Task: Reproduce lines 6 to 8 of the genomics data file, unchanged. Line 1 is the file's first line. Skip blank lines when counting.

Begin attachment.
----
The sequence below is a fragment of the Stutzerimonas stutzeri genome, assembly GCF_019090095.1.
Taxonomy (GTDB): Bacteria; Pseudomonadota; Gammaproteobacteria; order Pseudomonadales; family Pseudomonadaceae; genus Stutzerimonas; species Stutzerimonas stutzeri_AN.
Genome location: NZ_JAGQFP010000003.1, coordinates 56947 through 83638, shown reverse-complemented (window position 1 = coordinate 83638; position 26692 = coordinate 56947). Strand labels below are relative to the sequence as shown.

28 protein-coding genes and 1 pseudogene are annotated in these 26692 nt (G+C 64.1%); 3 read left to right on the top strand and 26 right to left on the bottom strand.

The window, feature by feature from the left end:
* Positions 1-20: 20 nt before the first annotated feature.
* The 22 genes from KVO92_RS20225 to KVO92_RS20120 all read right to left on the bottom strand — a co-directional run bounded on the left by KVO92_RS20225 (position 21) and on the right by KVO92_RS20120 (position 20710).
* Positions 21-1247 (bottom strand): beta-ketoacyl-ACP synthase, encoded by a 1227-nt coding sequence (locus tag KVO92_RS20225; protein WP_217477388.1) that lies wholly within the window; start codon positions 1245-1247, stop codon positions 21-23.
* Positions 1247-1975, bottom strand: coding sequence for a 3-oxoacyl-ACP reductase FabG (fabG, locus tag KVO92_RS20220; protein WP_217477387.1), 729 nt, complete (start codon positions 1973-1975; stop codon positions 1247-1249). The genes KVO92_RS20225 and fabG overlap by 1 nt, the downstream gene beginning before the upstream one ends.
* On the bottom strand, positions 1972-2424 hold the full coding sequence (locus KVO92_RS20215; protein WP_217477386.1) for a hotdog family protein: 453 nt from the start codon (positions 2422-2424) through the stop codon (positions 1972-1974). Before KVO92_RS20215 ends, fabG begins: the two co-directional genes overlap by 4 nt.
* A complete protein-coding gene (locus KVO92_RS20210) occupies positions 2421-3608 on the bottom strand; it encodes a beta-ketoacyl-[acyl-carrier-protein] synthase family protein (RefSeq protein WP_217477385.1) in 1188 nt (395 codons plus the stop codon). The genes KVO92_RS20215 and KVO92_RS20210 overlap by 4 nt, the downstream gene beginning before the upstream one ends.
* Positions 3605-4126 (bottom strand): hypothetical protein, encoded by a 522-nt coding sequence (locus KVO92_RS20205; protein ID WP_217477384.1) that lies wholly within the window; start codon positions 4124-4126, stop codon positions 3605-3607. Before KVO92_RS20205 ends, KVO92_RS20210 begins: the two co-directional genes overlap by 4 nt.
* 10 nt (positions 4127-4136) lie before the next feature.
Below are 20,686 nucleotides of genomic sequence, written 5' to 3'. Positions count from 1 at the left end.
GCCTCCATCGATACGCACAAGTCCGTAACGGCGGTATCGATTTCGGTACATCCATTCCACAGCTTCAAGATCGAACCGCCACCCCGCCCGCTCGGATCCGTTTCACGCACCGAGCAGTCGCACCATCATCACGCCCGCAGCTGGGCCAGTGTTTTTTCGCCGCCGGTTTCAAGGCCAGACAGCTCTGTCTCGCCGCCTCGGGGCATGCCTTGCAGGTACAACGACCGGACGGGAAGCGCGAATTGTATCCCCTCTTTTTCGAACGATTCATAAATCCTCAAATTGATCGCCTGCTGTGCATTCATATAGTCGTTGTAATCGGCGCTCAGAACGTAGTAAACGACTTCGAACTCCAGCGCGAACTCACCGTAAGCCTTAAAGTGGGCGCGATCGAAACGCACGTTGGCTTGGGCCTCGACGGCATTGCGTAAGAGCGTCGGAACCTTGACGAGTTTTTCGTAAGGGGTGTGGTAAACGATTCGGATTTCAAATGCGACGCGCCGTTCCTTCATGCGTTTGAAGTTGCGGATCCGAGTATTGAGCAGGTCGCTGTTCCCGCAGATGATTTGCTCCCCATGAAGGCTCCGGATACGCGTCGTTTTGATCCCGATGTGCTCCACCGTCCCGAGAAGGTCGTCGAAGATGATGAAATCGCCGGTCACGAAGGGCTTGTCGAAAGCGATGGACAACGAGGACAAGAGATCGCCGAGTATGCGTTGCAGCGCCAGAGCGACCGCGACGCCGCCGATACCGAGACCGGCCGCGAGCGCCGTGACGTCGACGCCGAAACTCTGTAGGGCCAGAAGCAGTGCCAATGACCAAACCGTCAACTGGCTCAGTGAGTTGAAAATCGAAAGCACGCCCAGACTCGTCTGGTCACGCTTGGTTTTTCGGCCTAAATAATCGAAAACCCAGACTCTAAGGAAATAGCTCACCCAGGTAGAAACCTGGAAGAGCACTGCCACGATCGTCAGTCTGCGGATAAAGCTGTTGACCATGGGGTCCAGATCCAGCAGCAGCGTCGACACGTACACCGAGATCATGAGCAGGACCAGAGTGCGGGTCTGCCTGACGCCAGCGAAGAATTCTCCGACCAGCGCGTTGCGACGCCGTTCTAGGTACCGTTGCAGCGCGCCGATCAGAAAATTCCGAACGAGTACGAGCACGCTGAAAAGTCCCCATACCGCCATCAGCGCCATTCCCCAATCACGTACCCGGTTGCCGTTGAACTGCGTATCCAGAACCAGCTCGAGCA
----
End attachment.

* Positions 1-20: 20 nt before the first annotated feature.
* The 22 genes from KVO92_RS20225 to KVO92_RS20120 all read right to left on the bottom strand — a co-directional run bounded on the left by KVO92_RS20225 (position 21) and on the right by KVO92_RS20120 (position 20710).
* Positions 21-1247 (bottom strand): beta-ketoacyl-ACP synthase, encoded by a 1227-nt coding sequence (locus tag KVO92_RS20225; protein WP_217477388.1) that lies wholly within the window; start codon positions 1245-1247, stop codon positions 21-23.